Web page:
News in Brief

I-75 lane closures slated Sept. 8, 9

MANCHESTER — The Kentucky Transportation Cabinet plans to restrict northbound and southbound traffic to one lane on Interstate 75 in Whitley County (mile point 14.5; Gold Bug over the Cumberland River), Sept. 8.

On Tuesday, northbound traffic at mile point 14.5 will be reduced to one lane from 10 a.m. to noon, while southbound traffic at mile point 14.5 will be reduced to one lane from 1-4 p.m.

KYTC plans to restrict northbound and southbound traffic to one lane on Interstate 75 in Laurel County (mile point 30.6; Laurel River), Sept. 9.

On Wednesday, northbound traffic at mile point 30.6 will be reduced to one lane from 9 a.m. to noon, while southbound traffic at mile point 30.6 will be reduced to one lane from 1-4 p.m.

The lane restrictions will allow crews to perform a detailed inspection of the bridge structures. Engineers will be using a Snooper Truck to access the deck substructures on the bridges.

Motorists are advised to use caution during this period and be aware of signage, road crews and other drivers. The work is dependent on weather conditions.

The date, time, and duration of work may be adjusted if inclement weather or other unforeseen delays occur. Dial 511 or navigate, and Waze ( for the latest in traffic and travel information in Kentucky. You can also get traffic information for District 11 counties at


Hearing held in Lexington on proposed stream protection rule

LEXINGTON (AP) — Federal regulators have heard from a divided crowd who attended a public hearing in Lexington on a proposed stream protection rule.

The U.S. Office of Surface Mining and Reclamation has said the proposed rule overhauls a set of regulations that are three decades old.

Under the proposal, coal companies would be required to avoid mining practices that destroy drinking water sources, permanently pollute streams, threaten forests and increase flood risk.

Companies also would be required to restore streams and return mined areas to their previous uses and form.

The Lexington Herald-Leader reports that supporters of the rule said during Thursday’s meeting that the rule is long overdue while those who oppose it said that it is unnecessary and would hurt an already struggling industry by increasing costs and taking away jobs.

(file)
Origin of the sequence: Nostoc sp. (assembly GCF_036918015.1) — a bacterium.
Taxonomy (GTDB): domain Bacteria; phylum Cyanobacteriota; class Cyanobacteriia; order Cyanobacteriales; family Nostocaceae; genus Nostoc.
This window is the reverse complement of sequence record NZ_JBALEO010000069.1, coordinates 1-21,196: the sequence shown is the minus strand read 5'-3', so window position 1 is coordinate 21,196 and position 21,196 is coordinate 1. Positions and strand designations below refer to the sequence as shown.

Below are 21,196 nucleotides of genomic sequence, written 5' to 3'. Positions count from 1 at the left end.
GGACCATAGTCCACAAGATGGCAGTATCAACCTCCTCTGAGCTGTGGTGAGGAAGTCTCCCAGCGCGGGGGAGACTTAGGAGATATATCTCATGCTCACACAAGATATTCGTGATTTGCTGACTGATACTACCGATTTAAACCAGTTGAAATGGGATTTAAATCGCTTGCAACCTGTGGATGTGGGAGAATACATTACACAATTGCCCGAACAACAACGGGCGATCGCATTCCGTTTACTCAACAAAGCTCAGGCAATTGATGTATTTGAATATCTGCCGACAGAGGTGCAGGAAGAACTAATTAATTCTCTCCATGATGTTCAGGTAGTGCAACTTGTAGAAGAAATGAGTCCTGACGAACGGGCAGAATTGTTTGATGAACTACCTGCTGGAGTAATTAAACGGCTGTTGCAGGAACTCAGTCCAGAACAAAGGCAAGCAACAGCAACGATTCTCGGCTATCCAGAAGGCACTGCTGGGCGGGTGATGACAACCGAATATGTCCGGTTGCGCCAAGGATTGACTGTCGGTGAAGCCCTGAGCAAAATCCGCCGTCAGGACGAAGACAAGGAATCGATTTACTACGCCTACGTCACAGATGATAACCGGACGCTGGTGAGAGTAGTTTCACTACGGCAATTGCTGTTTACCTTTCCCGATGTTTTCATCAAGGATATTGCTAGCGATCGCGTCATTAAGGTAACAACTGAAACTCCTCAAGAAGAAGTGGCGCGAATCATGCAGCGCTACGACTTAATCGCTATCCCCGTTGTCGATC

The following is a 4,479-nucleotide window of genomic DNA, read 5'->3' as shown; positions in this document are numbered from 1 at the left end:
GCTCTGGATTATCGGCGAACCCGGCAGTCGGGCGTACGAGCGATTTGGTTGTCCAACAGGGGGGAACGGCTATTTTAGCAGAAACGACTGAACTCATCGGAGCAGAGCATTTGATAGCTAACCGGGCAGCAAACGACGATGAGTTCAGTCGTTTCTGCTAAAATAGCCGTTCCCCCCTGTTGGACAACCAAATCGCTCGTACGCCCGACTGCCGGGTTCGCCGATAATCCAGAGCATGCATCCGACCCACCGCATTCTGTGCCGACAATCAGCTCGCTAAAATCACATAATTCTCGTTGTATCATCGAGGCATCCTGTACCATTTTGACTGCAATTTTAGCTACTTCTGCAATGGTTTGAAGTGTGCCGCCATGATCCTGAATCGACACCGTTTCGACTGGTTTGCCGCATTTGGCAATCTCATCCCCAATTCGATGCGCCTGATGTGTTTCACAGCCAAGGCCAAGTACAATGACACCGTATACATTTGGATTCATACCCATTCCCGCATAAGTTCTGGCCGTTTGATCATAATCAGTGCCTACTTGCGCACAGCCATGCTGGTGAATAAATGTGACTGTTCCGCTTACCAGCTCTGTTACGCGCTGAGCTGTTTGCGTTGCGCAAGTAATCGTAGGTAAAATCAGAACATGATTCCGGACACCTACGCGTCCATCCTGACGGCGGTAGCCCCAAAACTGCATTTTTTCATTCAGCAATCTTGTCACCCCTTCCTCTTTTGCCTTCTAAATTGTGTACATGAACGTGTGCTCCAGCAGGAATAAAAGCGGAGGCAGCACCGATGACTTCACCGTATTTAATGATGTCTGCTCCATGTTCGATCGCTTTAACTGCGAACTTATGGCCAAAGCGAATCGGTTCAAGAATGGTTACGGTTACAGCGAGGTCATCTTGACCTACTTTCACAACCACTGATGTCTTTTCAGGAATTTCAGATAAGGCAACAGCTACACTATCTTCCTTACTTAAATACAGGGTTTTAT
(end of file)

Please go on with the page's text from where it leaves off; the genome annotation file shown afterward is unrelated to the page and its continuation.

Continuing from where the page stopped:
“The impacts of this over-reaching rule on our economy would be crushing,” said Kentucky Attorney General Jack Conway, who was the first of dozens to speak. He urged federal regulators to reconsider.

“It will cripple the coal-mining industry,” said Josh Phillips, a miner from Harlan County who now works in Indiana.

Environmentalists argued that the rules should go even further and asked regulators to enforce provisions that are approved.

“We have a terrible history of nice words on paper and failure to implement,” said Hank Graddy, an attorney who prepared comments on the rule for the Cumberland Chapter of the Sierra Club.


Thousands of gallons of oil spilled in Mississippi River

COLUMBUS (AP) — Part of the Mississippi River was closed as crews investigated an oil spill caused by the collision of two tow boats, the U.S. Coast Guard said Thursday.

The collision Wednesday evening near Columbus, Kentucky, damaged at least one barge carrying clarified slurry oil. The cargo tank was ruptured, causing thousands of gallons of oil to spill into the river, the Coast Guard said.

No injuries were reported.

The river is closed from mile markers 938 to 922, Petty Officer Lora Ratliff said.

The barge was carrying approximately 1 million gallons, but the breach was only in one area, affecting just one of its six tanks, Ratliff said. That tank holds 250,000 gallons, and Lt. Takila Powell said a little more than 120,000 gallons spilled into the river.

The Coast Guard said it was working with the barge owner, Inland Marine Services, and an oil spill response organization. Inland Marine Services referred calls to its public relations person, Patrick Crowley, who did not return repeated calls seeking comment.


Uber cleared for pickups at Cincinnati, Ky. airport

CINCINNATI (AP) — Cincinnati/Northern Kentucky International Airport has decided to allow Uber to pick up passengers.

WCPO-TV reports the airport signed an agreement with Uber on Thursday. It once banned Uber and Lyft from picking up arrivals. It had cited customer safety and security concerns in prohibiting the companies from operating there.

But the ban has been lifted as the ride-sharers obtained proper licensing, insurance and permits. Lyft cleared that hurdle in July.

Uber General Manager Casey Verkamp says the agreement gives tens of thousands of Uber users “access to convenience” at the airport.

Airport CEO Candace McGraw says its customers desire options, and Uber now joins several other transportation options at the facility.

Airport officials say they’ve received some pushback from cab companies over the agreement.


Plan for backup water supply underway in Huntington

HUNTINGTON, W.Va. (AP) — West Virginia American Water says it has initiated a contingency plan for a temporary backup water supply to its Huntington water treatment plant in response to increasing algae blooms on the Ohio River.

The Ohio River Valley Water Sanitation Commission notified the utility last week that algae blooms had been detected on the river upstream of Huntington.

The water company says in a news release the plan includes connecting large, temporary raw water lines from the Guyandotte River into the company’s raw water line.

The company says it will continue to monitor water quality upstream and at the Huntington treatment plant.

Company President Jeff McIntyre says the backup source may not be needed, but precautions are being taken for customers’ protection in the event that the algae blooms worsen.

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